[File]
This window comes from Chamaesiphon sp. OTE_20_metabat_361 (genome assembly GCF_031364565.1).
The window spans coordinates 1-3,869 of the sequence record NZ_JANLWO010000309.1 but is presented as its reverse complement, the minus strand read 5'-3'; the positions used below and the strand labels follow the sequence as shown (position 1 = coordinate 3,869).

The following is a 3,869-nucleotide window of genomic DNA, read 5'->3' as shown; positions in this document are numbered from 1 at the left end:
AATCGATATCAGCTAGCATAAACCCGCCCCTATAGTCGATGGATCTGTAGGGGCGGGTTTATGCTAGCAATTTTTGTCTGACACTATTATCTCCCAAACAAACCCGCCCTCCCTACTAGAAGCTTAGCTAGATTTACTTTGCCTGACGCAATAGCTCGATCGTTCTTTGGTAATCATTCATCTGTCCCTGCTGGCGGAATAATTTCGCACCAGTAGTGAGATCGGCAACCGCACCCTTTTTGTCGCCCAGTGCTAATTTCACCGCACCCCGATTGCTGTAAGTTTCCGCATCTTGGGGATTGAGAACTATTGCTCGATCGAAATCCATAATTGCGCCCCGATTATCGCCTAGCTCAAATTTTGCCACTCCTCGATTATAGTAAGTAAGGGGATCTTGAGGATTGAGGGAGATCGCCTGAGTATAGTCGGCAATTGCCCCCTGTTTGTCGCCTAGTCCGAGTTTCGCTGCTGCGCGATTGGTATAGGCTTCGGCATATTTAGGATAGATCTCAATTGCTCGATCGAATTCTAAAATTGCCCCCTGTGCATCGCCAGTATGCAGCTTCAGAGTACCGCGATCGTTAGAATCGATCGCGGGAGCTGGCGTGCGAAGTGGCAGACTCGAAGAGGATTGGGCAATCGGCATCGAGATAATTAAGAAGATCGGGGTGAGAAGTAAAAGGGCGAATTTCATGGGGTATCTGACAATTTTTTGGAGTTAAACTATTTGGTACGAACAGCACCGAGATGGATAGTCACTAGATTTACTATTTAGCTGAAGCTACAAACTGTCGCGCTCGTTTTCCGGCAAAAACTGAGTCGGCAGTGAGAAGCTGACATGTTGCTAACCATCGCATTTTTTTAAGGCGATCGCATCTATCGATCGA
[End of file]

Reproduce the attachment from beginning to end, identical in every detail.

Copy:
This window comes from Chamaesiphon sp. OTE_20_metabat_361 (genome assembly GCF_031364565.1).
The window spans coordinates 1-3,869 of the sequence record NZ_JANLWO010000309.1 but is presented as its reverse complement, the minus strand read 5'-3'; the positions used below and the strand labels follow the sequence as shown (position 1 = coordinate 3,869).

The following is a 3,869-nucleotide window of genomic DNA, read 5'->3' as shown; positions in this document are numbered from 1 at the left end:
AATCGATATCAGCTAGCATAAACCCGCCCCTATAGTCGATGGATCTGTAGGGGCGGGTTTATGCTAGCAATTTTTGTCTGACACTATTATCTCCCAAACAAACCCGCCCTCCCTACTAGAAGCTTAGCTAGATTTACTTTGCCTGACGCAATAGCTCGATCGTTCTTTGGTAATCATTCATCTGTCCCTGCTGGCGGAATAATTTCGCACCAGTAGTGAGATCGGCAACCGCACCCTTTTTGTCGCCCAGTGCTAATTTCACCGCACCCCGATTGCTGTAAGTTTCCGCATCTTGGGGATTGAGAACTATTGCTCGATCGAAATCCATAATTGCGCCCCGATTATCGCCTAGCTCAAATTTTGCCACTCCTCGATTATAGTAAGTAAGGGGATCTTGAGGATTGAGGGAGATCGCCTGAGTATAGTCGGCAATTGCCCCCTGTTTGTCGCCTAGTCCGAGTTTCGCTGCTGCGCGATTGGTATAGGCTTCGGCATATTTAGGATAGATCTCAATTGCTCGATCGAATTCTAAAATTGCCCCCTGTGCATCGCCAGTATGCAGCTTCAGAGTACCGCGATCGTTAGAATCGATCGCGGGAGCTGGCGTGCGAAGTGGCAGACTCGAAGAGGATTGGGCAATCGGCATCGAGATAATTAAGAAGATCGGGGTGAGAAGTAAAAGGGCGAATTTCATGGGGTATCTGACAATTTTTTGGAGTTAAACTATTTGGTACGAACAGCACCGAGATGGATAGTCACTAGATTTACTATTTAGCTGAAGCTACAAACTGTCGCGCTCGTTTTCCGGCAAAAACTGAGTCGGCAGTGAGAAGCTGACATGTTGCTAACCATCGCATTTTTTTAAGGCGATCGCATCTATCGATCGA